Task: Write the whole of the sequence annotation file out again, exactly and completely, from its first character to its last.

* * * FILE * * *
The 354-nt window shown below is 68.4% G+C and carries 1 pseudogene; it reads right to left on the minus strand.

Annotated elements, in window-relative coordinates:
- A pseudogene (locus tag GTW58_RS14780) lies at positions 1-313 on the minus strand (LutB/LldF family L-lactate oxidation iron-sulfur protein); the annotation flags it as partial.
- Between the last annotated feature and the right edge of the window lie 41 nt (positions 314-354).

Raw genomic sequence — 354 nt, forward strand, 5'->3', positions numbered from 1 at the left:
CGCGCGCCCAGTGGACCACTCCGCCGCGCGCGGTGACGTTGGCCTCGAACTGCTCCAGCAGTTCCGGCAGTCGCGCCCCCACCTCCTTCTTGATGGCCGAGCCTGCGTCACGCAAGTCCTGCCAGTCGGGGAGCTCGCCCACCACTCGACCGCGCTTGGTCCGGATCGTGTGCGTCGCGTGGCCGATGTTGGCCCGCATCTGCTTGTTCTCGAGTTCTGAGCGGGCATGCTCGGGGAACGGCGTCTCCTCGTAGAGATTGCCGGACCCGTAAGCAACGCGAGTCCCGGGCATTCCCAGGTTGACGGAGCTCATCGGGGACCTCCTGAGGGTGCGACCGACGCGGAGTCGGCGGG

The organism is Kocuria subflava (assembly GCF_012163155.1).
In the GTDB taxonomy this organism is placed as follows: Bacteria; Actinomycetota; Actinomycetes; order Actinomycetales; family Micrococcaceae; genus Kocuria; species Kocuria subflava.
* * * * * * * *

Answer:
The 354-nt window shown below is 68.4% G+C and carries 1 pseudogene; it reads right to left on the minus strand.

Annotated elements, in window-relative coordinates:
- A pseudogene (locus tag GTW58_RS14780) lies at positions 1-313 on the minus strand (LutB/LldF family L-lactate oxidation iron-sulfur protein); the annotation flags it as partial.
- Between the last annotated feature and the right edge of the window lie 41 nt (positions 314-354).

Raw genomic sequence — 354 nt, forward strand, 5'->3', positions numbered from 1 at the left:
CGCGCGCCCAGTGGACCACTCCGCCGCGCGCGGTGACGTTGGCCTCGAACTGCTCCAGCAGTTCCGGCAGTCGCGCCCCCACCTCCTTCTTGATGGCCGAGCCTGCGTCACGCAAGTCCTGCCAGTCGGGGAGCTCGCCCACCACTCGACCGCGCTTGGTCCGGATCGTGTGCGTCGCGTGGCCGATGTTGGCCCGCATCTGCTTGTTCTCGAGTTCTGAGCGGGCATGCTCGGGGAACGGCGTCTCCTCGTAGAGATTGCCGGACCCGTAAGCAACGCGAGTCCCGGGCATTCCCAGGTTGACGGAGCTCATCGGGGACCTCCTGAGGGTGCGACCGACGCGGAGTCGGCGGG

The organism is Kocuria subflava (assembly GCF_012163155.1).
In the GTDB taxonomy this organism is placed as follows: Bacteria; Actinomycetota; Actinomycetes; order Actinomycetales; family Micrococcaceae; genus Kocuria; species Kocuria subflava.